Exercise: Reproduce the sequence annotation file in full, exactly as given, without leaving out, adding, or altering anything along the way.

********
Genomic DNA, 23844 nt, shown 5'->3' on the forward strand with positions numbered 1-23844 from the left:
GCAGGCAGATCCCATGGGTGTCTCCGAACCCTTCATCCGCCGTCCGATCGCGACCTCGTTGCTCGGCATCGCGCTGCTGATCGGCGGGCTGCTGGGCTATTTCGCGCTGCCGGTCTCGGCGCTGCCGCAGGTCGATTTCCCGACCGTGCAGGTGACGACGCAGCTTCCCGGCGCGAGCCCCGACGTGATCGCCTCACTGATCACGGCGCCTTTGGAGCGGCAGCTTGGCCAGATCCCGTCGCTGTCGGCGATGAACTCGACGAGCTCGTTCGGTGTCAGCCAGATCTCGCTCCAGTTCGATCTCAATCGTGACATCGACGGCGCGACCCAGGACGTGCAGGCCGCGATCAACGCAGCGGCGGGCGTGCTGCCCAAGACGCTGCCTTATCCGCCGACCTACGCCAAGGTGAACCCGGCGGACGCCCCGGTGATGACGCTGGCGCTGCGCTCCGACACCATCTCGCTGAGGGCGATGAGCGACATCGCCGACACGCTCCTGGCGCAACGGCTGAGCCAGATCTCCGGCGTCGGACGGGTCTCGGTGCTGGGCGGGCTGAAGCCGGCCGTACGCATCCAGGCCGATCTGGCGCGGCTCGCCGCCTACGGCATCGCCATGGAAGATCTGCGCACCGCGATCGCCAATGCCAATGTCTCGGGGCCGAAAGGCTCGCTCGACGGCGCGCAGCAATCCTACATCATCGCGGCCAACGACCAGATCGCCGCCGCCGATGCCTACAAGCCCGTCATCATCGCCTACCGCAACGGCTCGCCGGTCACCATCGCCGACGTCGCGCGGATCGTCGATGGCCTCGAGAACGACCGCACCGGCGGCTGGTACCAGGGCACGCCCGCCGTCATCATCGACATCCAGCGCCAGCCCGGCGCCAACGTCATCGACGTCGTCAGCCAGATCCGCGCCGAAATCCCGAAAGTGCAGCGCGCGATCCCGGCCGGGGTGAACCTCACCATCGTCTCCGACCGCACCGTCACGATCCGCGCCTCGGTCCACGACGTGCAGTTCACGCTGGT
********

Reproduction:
Genomic DNA, 23844 nt, shown 5'->3' on the forward strand with positions numbered 1-23844 from the left:
GCAGGCAGATCCCATGGGTGTCTCCGAACCCTTCATCCGCCGTCCGATCGCGACCTCGTTGCTCGGCATCGCGCTGCTGATCGGCGGGCTGCTGGGCTATTTCGCGCTGCCGGTCTCGGCGCTGCCGCAGGTCGATTTCCCGACCGTGCAGGTGACGACGCAGCTTCCCGGCGCGAGCCCCGACGTGATCGCCTCACTGATCACGGCGCCTTTGGAGCGGCAGCTTGGCCAGATCCCGTCGCTGTCGGCGATGAACTCGACGAGCTCGTTCGGTGTCAGCCAGATCTCGCTCCAGTTCGATCTCAATCGTGACATCGACGGCGCGACCCAGGACGTGCAGGCCGCGATCAACGCAGCGGCGGGCGTGCTGCCCAAGACGCTGCCTTATCCGCCGACCTACGCCAAGGTGAACCCGGCGGACGCCCCGGTGATGACGCTGGCGCTGCGCTCCGACACCATCTCGCTGAGGGCGATGAGCGACATCGCCGACACGCTCCTGGCGCAACGGCTGAGCCAGATCTCCGGCGTCGGACGGGTCTCGGTGCTGGGCGGGCTGAAGCCGGCCGTACGCATCCAGGCCGATCTGGCGCGGCTCGCCGCCTACGGCATCGCCATGGAAGATCTGCGCACCGCGATCGCCAATGCCAATGTCTCGGGGCCGAAAGGCTCGCTCGACGGCGCGCAGCAATCCTACATCATCGCGGCCAACGACCAGATCGCCGCCGCCGATGCCTACAAGCCCGTCATCATCGCCTACCGCAACGGCTCGCCGGTCACCATCGCCGACGTCGCGCGGATCGTCGATGGCCTCGAGAACGACCGCACCGGCGGCTGGTACCAGGGCACGCCCGCCGTCATCATCGACATCCAGCGCCAGCCCGGCGCCAACGTCATCGACGTCGTCAGCCAGATCCGCGCCGAAATCCCGAAAGTGCAGCGCGCGATCCCGGCCGGGGTGAACCTCACCATCGTCTCCGACCGCACCGTCACGATCCGCGCCTCGGTCCACGACGTGCAGTTCACGCTGGT